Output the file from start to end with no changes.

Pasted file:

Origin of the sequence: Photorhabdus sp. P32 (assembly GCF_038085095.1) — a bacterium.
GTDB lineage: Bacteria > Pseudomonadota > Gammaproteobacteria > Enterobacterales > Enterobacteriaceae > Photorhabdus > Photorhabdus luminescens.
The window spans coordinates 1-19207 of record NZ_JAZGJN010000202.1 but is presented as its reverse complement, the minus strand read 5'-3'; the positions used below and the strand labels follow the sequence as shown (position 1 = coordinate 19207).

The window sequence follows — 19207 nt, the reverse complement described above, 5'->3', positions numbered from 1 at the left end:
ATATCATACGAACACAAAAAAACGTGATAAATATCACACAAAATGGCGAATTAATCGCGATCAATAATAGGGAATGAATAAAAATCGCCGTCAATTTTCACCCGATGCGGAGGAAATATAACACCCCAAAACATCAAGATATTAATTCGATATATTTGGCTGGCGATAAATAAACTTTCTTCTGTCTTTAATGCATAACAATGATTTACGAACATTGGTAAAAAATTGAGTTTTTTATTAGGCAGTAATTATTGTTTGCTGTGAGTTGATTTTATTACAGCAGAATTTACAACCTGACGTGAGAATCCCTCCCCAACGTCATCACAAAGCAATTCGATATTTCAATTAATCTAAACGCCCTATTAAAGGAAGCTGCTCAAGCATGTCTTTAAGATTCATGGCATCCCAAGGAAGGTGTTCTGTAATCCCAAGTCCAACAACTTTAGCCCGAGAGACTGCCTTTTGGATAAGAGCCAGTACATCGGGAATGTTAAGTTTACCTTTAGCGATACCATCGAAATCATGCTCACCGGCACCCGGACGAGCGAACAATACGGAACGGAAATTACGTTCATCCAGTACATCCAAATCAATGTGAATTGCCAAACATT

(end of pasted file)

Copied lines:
Origin of the sequence: Photorhabdus sp. P32 (assembly GCF_038085095.1) — a bacterium.
GTDB lineage: Bacteria > Pseudomonadota > Gammaproteobacteria > Enterobacterales > Enterobacteriaceae > Photorhabdus > Photorhabdus luminescens.
The window spans coordinates 1-19207 of record NZ_JAZGJN010000202.1 but is presented as its reverse complement, the minus strand read 5'-3'; the positions used below and the strand labels follow the sequence as shown (position 1 = coordinate 19207).

The window sequence follows — 19207 nt, the reverse complement described above, 5'->3', positions numbered from 1 at the left end:
ATATCATACGAACACAAAAAAACGTGATAAATATCACACAAAATGGCGAATTAATCGCGATCAATAATAGGGAATGAATAAAAATCGCCGTCAATTTTCACCCGATGCGGAGGAAATATAACACCCCAAAACATCAAGATATTAATTCGATATATTTGGCTGGCGATAAATAAACTTTCTTCTGTCTTTAATGCATAACAATGATTTACGAACATTGGTAAAAAATTGAGTTTTTTATTAGGCAGTAATTATTGTTTGCTGTGAGTTGATTTTATTACAGCAGAATTTACAACCTGACGTGAGAATCCCTCCCCAACGTCATCACAAAGCAATTCGATATTTCAATTAATCTAAACGCCCTATTAAAGGAAGCTGCTCAAGCATGTCTTTAAGATTCATGGCATCCCAAGGAAGGTGTTCTGTAATCCCAAGTCCAACAACTTTAGCCCGAGAGACTGCCTTTTGGATAAGAGCCAGTACATCGGGAATGTTAAGTTTACCTTTAGCGATACCATCGAAATCATGCTCACCGGCACCCGGACGAGCGAACAATACGGAACGGAAATTACGTTCATCCAGTACATCCAAATCAATGTGAATTGCCAAACATT